Sunday, March 11, 2007
Montreal's finest rock band, The Arcade Fire, has only boosted its reputation as indie hero with the release of their second full-length album. Neon Bible features two songs with partial French lyrics, weightier religious themes, and an expansion of musical sources. "Intervention" pulses with the verve of a pipe organ, while "My Body is a Cage," is backed by a gospel choir. Of course the violin and accordion return. Songs build melodic layers on top of one another until what emerges is much more than the mere parts.
If you dislike analysis of art, you should consider skipping to the last paragraph. If not, then by all means continue.
Perhaps the most significant shift from Funeral is the inclusion of explicitly religious language, imagery and themes. The title track "Neon Bible," seems to struggle with finding the place of Christianity within contemporary culture. The image of the red and black neon bible is something normally found on the Vegas strip rather than in a sanctuary. Does Christianity have to be flashy and exciting to attract attention? Didn't it work for The Passion of the Christ?
In some ways, it all feels antithetical to the image and feel presented by the band. This is not The Killers, Vegas' poster band, one of edgy clothing, makeup trends and power guitar hooks. That's who should have released a record called Neon Bible. Instead, we get the subtle genius of intermingled instruments and the casual fashion sense of a discount vintage shop or a discovered attic. Don't be jealous, Mr. Brightside.
If "Wake Up" established the group as authors of epic anthems, Neon Bible walks the balance beam of personal and universal without losing a sense of urgency or significance. "(Antichrist Television Blues)" tells the personal narrative of a man exploiting his daughter, all the while asking for divine affirmation. "Lord would you send me a sign/'cause I just gotta know if I'm wastin' my time." "Ocean of Noise" is a story of personal reconciliation encompassed by questions of free will versus determinism. "Black Mirror" laments the difficulty in escaping from the perceptions and language of the self. The black mirror "casts my reflection everywhere." Watch out, the black mirror might be you!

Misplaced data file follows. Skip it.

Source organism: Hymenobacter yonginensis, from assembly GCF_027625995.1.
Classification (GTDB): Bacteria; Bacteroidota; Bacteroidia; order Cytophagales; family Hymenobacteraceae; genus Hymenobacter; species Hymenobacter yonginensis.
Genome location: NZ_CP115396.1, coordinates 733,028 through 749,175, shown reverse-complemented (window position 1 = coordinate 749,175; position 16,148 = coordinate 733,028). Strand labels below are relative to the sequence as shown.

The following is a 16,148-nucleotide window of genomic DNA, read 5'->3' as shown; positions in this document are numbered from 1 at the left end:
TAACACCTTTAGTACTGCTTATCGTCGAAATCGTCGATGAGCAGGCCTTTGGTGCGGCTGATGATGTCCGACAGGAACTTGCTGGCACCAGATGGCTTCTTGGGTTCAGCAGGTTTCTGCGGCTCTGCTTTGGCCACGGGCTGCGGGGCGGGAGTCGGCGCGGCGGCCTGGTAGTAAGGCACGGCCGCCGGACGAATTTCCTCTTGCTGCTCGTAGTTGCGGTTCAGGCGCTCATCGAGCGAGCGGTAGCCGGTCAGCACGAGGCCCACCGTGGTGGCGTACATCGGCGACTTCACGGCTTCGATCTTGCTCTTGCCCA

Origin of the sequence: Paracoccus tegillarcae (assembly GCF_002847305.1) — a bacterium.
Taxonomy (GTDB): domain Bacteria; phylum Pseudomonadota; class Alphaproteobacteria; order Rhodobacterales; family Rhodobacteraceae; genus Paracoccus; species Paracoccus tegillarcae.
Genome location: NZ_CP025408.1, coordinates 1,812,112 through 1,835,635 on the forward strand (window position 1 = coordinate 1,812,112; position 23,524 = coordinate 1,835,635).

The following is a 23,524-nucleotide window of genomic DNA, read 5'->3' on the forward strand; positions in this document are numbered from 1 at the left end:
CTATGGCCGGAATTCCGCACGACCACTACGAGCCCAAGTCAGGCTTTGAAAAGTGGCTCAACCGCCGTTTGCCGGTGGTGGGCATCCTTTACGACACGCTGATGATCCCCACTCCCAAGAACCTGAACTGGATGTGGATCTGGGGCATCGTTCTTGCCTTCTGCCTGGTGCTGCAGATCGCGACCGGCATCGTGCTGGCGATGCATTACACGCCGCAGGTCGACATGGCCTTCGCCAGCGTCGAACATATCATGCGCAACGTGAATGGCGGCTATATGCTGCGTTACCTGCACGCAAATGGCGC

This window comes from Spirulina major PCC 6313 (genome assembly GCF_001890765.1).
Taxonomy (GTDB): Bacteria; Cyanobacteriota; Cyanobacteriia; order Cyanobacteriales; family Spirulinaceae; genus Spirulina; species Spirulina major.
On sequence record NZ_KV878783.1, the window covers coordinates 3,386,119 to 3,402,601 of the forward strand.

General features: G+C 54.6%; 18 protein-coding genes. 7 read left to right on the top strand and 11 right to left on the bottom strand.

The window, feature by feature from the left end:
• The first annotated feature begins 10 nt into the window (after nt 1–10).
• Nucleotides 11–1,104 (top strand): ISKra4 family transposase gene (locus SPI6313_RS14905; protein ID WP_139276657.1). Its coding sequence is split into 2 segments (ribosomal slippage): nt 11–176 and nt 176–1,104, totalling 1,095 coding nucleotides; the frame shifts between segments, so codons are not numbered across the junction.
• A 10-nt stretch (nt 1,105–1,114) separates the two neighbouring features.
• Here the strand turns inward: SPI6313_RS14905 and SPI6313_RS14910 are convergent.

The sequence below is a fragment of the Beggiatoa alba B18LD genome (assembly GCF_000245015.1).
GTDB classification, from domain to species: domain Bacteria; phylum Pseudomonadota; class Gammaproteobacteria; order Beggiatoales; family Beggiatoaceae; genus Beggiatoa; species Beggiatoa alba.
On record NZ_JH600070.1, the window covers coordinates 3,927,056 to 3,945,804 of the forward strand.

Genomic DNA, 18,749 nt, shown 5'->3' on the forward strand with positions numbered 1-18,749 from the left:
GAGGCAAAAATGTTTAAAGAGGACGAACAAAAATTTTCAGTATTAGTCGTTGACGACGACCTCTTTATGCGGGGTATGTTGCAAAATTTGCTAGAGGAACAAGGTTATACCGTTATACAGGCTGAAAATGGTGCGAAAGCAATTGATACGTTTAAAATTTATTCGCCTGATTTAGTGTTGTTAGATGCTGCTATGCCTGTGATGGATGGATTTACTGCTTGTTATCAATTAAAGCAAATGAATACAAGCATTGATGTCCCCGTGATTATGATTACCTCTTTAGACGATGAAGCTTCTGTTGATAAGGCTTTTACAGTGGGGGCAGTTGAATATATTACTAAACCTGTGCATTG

Yet throughout, the album manages to escape an introspective focus. "Keep the Car Running" bursts with pace, suggesting a temporance to life on earth, and expressing a sense of dissatisfaction with the way the world is. If anything sounds like a generational anthem, this is it. In this context, the inclusion of "No Cars Go," a revised song from the band's first, self-titled EP, makes perfect sense. I had always taken "No Cars Go," as a reference to Heaven. Like U2's "Where the Streets Have No Name," a literal Heaven may not be the only reference point. Rather, a convergence between earthly and divine—a meditative state—"between the click of the light and the start of the dream." Religious experience, especially in a culture that values bright city lights and shiny packages, is uncommon—but this album takes us there.
This is the best CD I have purchased this year, and I wouldn't be surprised if it survives as one of my all-time favorties.